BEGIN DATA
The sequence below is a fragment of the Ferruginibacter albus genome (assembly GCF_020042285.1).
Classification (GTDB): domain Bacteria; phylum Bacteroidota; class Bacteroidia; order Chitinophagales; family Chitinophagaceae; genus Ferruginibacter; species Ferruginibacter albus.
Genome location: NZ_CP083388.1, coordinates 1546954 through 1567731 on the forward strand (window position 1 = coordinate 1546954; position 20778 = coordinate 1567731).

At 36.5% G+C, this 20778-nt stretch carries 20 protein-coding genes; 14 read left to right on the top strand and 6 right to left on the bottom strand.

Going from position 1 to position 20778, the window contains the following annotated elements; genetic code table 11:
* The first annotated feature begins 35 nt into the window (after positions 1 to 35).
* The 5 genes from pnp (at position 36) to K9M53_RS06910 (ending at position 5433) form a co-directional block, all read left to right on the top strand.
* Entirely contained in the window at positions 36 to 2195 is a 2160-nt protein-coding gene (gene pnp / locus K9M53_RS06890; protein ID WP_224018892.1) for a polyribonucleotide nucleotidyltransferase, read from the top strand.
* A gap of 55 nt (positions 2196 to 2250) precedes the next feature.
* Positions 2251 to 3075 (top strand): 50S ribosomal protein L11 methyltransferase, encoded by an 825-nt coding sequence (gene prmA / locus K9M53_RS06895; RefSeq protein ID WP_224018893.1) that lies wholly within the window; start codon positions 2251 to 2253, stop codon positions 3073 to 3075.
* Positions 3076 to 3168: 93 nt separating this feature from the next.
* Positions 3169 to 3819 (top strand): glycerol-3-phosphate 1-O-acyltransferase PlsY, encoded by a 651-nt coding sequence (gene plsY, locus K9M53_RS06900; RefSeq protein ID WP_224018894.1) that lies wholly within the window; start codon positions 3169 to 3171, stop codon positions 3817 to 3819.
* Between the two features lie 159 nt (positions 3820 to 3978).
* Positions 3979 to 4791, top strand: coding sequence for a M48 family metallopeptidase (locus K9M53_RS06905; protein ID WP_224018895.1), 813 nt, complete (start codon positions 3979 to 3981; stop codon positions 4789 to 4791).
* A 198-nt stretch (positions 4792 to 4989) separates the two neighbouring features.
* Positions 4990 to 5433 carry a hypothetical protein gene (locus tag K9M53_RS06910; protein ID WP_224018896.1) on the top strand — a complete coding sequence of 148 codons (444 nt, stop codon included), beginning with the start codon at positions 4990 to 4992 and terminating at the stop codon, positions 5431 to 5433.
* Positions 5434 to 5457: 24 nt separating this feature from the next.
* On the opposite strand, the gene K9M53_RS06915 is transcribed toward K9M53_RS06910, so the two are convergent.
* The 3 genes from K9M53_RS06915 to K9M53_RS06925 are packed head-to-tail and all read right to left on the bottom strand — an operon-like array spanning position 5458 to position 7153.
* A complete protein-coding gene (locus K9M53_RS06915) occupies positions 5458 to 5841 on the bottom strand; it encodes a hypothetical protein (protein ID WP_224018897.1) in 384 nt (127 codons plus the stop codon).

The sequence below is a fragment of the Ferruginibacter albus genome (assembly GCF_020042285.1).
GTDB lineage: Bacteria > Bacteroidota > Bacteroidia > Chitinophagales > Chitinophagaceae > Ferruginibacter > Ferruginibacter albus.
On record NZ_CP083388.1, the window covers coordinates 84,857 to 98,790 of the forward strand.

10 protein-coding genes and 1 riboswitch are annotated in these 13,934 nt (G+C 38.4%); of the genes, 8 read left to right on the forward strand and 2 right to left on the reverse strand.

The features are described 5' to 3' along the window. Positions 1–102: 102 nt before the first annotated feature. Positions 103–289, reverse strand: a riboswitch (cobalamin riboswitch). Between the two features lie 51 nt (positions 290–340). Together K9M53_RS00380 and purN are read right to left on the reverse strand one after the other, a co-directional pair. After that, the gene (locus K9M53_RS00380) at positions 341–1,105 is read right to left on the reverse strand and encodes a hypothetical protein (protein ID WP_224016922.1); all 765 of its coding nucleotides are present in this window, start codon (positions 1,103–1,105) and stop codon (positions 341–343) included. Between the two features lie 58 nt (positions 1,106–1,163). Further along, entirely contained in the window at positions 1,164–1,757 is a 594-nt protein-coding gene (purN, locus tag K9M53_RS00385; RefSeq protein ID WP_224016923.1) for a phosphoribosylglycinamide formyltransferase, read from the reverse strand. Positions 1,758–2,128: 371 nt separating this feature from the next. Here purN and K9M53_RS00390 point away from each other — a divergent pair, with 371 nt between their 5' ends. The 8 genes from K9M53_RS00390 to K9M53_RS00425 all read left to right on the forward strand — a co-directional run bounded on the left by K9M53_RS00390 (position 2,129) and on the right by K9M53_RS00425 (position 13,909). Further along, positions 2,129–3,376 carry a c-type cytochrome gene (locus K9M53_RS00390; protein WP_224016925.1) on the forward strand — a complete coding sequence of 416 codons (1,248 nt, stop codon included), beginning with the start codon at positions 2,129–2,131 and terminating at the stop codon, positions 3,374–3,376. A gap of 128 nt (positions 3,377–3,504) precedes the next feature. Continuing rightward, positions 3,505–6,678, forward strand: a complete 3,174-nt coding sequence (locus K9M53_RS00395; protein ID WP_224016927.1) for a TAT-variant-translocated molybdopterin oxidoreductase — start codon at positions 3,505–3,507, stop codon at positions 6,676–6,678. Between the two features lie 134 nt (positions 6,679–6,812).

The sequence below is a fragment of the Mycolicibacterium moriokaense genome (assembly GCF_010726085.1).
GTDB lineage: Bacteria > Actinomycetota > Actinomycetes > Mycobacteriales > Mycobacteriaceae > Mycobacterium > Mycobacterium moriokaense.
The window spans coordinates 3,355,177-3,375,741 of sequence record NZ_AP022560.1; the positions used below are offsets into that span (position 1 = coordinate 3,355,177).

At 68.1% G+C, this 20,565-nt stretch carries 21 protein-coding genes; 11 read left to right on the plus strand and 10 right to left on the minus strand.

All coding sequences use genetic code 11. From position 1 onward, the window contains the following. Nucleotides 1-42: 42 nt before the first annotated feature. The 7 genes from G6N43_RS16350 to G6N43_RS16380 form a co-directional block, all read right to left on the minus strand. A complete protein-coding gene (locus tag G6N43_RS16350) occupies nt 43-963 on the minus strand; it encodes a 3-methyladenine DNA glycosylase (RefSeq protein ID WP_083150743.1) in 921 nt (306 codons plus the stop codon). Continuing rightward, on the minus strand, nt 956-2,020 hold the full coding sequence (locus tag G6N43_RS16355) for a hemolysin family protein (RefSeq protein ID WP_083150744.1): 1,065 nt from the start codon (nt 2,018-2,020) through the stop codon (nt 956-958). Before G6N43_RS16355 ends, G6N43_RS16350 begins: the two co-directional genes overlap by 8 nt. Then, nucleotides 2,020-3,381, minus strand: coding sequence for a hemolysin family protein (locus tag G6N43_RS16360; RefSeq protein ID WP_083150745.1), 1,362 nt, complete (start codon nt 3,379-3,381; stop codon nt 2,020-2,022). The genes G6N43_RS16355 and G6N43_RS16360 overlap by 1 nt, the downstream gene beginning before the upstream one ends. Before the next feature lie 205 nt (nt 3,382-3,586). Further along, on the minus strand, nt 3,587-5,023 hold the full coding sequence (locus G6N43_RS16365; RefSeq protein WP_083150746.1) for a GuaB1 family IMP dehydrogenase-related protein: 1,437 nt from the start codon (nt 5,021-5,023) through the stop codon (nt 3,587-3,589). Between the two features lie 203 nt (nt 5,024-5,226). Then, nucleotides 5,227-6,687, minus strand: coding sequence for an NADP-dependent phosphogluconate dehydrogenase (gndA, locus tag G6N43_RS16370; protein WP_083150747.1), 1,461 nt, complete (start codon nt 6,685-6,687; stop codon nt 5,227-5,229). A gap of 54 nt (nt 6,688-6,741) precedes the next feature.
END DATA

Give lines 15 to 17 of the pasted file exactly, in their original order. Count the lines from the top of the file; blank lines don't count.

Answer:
* A 198-nt stretch (positions 4792 to 4989) separates the two neighbouring features.
* Positions 4990 to 5433 carry a hypothetical protein gene (locus tag K9M53_RS06910; protein ID WP_224018896.1) on the top strand — a complete coding sequence of 148 codons (444 nt, stop codon included), beginning with the start codon at positions 4990 to 4992 and terminating at the stop codon, positions 5431 to 5433.
* Positions 5434 to 5457: 24 nt separating this feature from the next.